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Land returns into the hands of local iwi

20 Feb 2023

Buller District Councillors will seal the deal this Wednesday to sell a piece of land near Carters Beach to the Department of Conservation (DOC) to be returned to local iwi.

The land treasures a significant and well preserved historic archaeological site dating back to 1330 AD and contains rare examples of early Polynesian settlement in Buller.

Te Runanga o Ngāti Waewae iwi engagement manager Ned Tauwhare says: “This was a place where our ancestors first arrived and where taonga relating to them have been found. There has previously been little protection for the site despite its importance.

We're looking forward to being able to protect, preserve and promote the mana of the site in the future."

Department of Conservation’s Western South Island Director Operations Mark Davies said it was a great example of collaboration between local government and iwi.

“It's a significant contribution to restoring the mana and cultural values of iwi. We'd like to acknowledge Buller District Council for the leadership they have shown and sincerely thank Te Runanga o Ngāti Waewae and Ngāti Apa Ki Te Ra To for their patience during the process.”

In 2021, Council resolved to facilitate the return of the site of significance, at Carters Beach, back to local Iwi. As part of the process, Council will now consider changing the classification of the reserve on the western portion of the land from Local Purposes (Harbour Purposes) reserve to Historic Reserve under the Reserves Act 1977 this week.

The paper before Council this week will seek approval for the change in classification which will better reflect the values of the reserve. DOC can then purchase the land and transfer it back to Te Runanga o Ngāti Waewae, and Ngāti Apa Ki Te Ra To Council’s group manager community services Krissy Trigg says: “Since 2021 we have been working closely with our legal advisors, DOC, Te Runanga o Ngāti Waewae, and Ngāti Apa Ki Te Ra To on an agreement for sales and purchase of this special site.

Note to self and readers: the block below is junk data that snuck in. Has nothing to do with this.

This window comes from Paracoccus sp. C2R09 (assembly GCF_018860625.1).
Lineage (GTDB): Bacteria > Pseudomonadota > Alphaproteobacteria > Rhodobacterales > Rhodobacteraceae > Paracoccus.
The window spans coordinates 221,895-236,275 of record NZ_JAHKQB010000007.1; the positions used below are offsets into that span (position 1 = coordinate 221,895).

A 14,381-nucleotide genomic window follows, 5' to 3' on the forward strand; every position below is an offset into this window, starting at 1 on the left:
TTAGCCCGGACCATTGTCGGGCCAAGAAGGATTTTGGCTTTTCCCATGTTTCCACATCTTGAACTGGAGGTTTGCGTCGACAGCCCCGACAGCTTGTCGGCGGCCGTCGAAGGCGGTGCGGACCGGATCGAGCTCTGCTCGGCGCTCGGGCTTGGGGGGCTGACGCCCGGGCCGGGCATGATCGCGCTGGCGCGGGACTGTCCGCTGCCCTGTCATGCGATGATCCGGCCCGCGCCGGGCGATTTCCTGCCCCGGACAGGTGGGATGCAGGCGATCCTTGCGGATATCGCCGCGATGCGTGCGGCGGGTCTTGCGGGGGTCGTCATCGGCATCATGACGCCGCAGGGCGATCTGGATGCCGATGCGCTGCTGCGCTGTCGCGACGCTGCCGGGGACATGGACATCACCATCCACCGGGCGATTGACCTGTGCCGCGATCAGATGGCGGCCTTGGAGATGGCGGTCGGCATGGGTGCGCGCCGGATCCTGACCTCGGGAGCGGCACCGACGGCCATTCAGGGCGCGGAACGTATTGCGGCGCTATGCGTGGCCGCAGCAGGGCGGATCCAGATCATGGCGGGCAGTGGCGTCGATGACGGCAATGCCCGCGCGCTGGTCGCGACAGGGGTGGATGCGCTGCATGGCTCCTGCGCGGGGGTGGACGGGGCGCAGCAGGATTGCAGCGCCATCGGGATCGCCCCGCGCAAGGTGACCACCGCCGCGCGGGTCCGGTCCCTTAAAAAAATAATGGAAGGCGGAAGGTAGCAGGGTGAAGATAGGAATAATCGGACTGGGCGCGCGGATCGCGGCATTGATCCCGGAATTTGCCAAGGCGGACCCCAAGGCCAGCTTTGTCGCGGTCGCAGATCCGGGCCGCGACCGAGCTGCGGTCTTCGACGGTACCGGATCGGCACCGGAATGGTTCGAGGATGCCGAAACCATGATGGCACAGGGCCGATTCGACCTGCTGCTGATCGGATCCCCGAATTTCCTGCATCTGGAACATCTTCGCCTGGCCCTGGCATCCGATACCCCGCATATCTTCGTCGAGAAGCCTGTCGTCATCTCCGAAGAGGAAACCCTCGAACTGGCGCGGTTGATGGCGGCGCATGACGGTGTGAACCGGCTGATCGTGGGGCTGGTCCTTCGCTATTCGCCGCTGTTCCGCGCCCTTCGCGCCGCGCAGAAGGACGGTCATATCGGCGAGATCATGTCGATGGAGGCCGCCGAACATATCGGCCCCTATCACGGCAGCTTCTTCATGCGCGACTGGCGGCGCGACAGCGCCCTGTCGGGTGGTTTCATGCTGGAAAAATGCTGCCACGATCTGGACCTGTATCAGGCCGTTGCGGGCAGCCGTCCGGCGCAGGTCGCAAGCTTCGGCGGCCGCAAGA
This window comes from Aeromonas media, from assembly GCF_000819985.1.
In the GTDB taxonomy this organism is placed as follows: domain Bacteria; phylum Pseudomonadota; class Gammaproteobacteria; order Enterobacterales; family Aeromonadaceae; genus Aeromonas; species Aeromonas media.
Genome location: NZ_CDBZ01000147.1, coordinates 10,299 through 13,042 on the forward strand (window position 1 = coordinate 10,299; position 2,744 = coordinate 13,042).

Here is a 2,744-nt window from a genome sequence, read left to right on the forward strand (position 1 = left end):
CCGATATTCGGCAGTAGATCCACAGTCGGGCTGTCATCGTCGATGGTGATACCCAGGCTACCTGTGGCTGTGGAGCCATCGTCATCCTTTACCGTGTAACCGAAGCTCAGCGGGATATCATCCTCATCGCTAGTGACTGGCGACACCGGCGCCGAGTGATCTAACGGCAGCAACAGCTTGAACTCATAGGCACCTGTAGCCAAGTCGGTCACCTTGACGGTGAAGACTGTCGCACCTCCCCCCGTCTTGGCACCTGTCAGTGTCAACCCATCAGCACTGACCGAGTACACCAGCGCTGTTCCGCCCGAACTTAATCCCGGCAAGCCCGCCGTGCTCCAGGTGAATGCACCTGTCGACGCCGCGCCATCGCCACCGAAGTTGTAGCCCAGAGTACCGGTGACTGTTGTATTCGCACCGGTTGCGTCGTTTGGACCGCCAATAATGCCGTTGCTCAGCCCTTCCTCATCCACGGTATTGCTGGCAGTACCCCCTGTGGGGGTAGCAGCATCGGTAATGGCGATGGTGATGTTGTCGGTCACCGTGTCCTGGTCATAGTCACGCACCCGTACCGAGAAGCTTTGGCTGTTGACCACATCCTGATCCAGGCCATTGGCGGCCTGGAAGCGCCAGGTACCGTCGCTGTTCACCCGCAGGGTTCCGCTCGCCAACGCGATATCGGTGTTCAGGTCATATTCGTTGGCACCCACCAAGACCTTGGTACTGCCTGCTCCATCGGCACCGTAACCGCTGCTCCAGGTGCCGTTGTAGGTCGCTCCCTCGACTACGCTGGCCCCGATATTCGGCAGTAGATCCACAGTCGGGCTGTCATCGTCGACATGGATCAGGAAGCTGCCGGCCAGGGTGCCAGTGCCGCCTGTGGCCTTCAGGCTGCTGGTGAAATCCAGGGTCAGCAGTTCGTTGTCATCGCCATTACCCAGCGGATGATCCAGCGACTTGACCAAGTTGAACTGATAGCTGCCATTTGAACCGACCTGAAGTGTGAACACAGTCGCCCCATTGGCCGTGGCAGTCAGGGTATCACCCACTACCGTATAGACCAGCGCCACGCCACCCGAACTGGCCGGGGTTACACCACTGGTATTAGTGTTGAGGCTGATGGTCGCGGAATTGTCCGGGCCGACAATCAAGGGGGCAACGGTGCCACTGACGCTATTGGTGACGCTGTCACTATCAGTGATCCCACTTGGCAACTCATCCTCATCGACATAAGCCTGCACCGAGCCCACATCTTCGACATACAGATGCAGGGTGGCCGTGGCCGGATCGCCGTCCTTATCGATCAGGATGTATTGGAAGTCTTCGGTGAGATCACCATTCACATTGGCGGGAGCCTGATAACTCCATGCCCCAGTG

Ms Trigg says: “This sale ticks all the boxes. It returns the land into the hands of the people who can best look after it, protects the significant historic archaeological values, strengthens our partnership with Te Runanga o Ngāti Waewae and Ngāti Apa Ki Te Ra To and utilises the land to the best benefit of the Buller community.”

Currently there is very little protection in place and there is a risk of physical damage or destruction to the site if it is not well managed. Reclassifying it and returning it into the hands of the local iwi will rectify this.”


The sale is following council’s 2021 – 2031 Long Term Plan (LTP) property rationalisation strategy.

This strategy sets out to identify opportunities to rationalise council owned buildings and property
through sales of surplus land and buildings over the 10-years of the plan.

If council endorses the report the land will be sold to DOC for the sum of $200,000 (plus GST if any).

The report was considered in public excluded to enable Council and the Department to negotiate a


For more information please contact:
Group manager community services
Krissy Trigg